Your View (site blog, not mine personally)
Raise a glass to Roger Barnaby
UPDATED Dec. 16: The following tribute was submitted by Sheri Baron, a longtime Precinct 7 Town Meeting member.
The next time you are dining out and have a chardonnay or Sam Adams in town, you should raise your glass to Roger Barnaby. He was the driving force behind one of the most significant, positive changes in our town.
Barnaby is the reason that Arlington now boasts some of the best restaurants in the area. He is the reason that our town has become a vibrant restaurant destination.
He died on Sept. 3, of complications from Covid-19, after a yearlong battle against pancreatic cancer. He was 75 years old.
Roger was raised in Arlington, attended public school here and graduated from the Rochester Institute of Technology. He was living on the North Shore at the time of his death.
Many of you knew Roger as an articulate, insightful Town Meeting member. This is where I met him. And I was privileged to be his friend for 28 years.
Some history. In the 1870s and 1880s, Arlington was part of the national temperance movement seeking to rid the nation of alcohol. The town had activist churches and temperance societies.
By the turn of the century, while other towns and cities in the Commonwealth were gradually throwing off the constraints placed upon them by the post-prohibition mindset, Arlington was not. In 1940, Arlington was the only town in the entire state to vote “no” on liquor licensing. Then in November 1964, the licensing of alcohol, beer and wine served in restaurants was defeated by a 5-to-1 margin, with a 92-percent voter turnout in the town election
By 1977, a Special Town Meeting had voted to put a proposition on the ballot to allow alcohol licenses for up to five restaurants (with seating for at least 99 patrons and required adequate parking). In 1978, voters approved the question, but there was no provision for serving beer and wine with meals in smaller restaurants.
1993 Town Meeting
At the 1993 Town Meeting, former town Treasurer Stephen Gilligan introduced the owner of Casa Cucina, a fine Italian restaurant on Summer Street, where Scutra is now. Many of her patrons were requesting wine with dinner. Since there wasn’t even a provision for bringing in your own bottle of wine, she hoped that the town might change its restrictions.
Gilligan proposed a warrant article that would place a question on the ballot in the next town election, asking the voters to allow beer and wine to be served in establishments with less than 99 seats and with less stringent parking requirements.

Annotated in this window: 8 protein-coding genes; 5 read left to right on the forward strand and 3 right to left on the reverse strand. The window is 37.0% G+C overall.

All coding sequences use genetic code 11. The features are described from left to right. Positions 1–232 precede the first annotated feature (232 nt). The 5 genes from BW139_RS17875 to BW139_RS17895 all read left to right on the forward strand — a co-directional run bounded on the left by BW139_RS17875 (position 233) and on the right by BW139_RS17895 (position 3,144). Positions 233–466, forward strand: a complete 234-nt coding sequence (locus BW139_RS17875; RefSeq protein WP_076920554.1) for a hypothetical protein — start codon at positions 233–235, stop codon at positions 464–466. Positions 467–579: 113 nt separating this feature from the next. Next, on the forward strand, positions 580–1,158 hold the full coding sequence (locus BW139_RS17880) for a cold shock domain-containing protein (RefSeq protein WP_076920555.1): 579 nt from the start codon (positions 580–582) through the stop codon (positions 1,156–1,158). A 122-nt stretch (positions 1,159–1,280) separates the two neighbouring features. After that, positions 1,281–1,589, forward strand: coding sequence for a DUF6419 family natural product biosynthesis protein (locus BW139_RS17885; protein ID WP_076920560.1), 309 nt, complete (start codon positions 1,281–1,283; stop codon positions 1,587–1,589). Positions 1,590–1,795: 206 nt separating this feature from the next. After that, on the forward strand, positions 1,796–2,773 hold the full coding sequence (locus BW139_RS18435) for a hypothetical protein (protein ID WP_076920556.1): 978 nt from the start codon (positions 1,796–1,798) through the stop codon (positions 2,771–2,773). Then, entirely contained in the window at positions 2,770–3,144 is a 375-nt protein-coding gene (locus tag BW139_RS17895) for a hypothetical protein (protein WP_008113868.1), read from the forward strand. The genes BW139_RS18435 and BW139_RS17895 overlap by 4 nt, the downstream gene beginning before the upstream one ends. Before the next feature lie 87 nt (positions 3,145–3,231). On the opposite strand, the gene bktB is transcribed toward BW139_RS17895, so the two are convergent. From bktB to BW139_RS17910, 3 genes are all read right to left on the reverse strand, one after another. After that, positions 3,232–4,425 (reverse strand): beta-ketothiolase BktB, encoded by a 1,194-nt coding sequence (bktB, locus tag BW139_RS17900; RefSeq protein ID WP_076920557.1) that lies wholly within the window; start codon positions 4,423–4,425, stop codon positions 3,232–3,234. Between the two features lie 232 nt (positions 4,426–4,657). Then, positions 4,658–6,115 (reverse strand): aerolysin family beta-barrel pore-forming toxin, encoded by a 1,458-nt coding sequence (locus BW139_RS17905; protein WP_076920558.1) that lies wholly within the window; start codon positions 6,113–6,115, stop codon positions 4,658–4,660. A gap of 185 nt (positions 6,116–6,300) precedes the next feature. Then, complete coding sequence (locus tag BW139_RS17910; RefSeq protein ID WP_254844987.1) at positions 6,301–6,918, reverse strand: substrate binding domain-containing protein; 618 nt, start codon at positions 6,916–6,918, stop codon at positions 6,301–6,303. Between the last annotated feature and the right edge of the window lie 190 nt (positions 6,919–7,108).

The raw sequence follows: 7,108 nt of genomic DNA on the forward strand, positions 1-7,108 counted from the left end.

Roger immediately rose and spoke in favor of the question. He offered to start a committee to work on this, and I volunteered. After the meeting, half a dozen other members volunteered. We formed the “Committee to Vote Yes on Question #1.”
With Roger’s creative leadership and focus, we ran a campaign to persuade voters of the potential positive outcome. We asked for support from our friends and neighbors, and from local businesses and restaurants.
We distributed fliers in front of Stop & Shop, the post offices, on busy street corners throughout town. We appeared on cable TV and wrote guest articles and letters to the editor of the Advocate. (I still have the handwritten “spreadsheets” of donations). It was a homegrown, grass-roots campaign that succeeded.
Ballot question passes
The ballot question passed, 70 percent to 29 percent.
Arlington changed. New restaurants opened in the East, the Center and the Heights. New businesses, too. The Boston Globe called it the “sleepy town that woke up.”
It became hard to find a parking place on Friday and Saturday evenings. People were coming from other towns to spend an evening enjoying great food and atmosphere in our town. Over the years, more liquor licenses were granted.
Our economic boom was not the only contribution Roger made to our town. During the millennial celebration in 2000, he brought a hot-air balloon into Arlington from Ohio, and we offered rides at Spy Pond Park. He helped me run a very successful senior picnic at Menotomy Rocks Park, and he brought renewed interest to Uncle Sam.
Roger was a man of intelligence, compassion and great humor. He was kind to a fault and humble about his contributions to our town. And he was a devoted friend.
Raise a glass to him.
May he rest in peace and may his memory be a blessing.
Nov. 11, 2021: A professor gone too soon
This tribute was published Tuesday, Nov. 30 2021, and updated Dec. 16, to add to cause of death.
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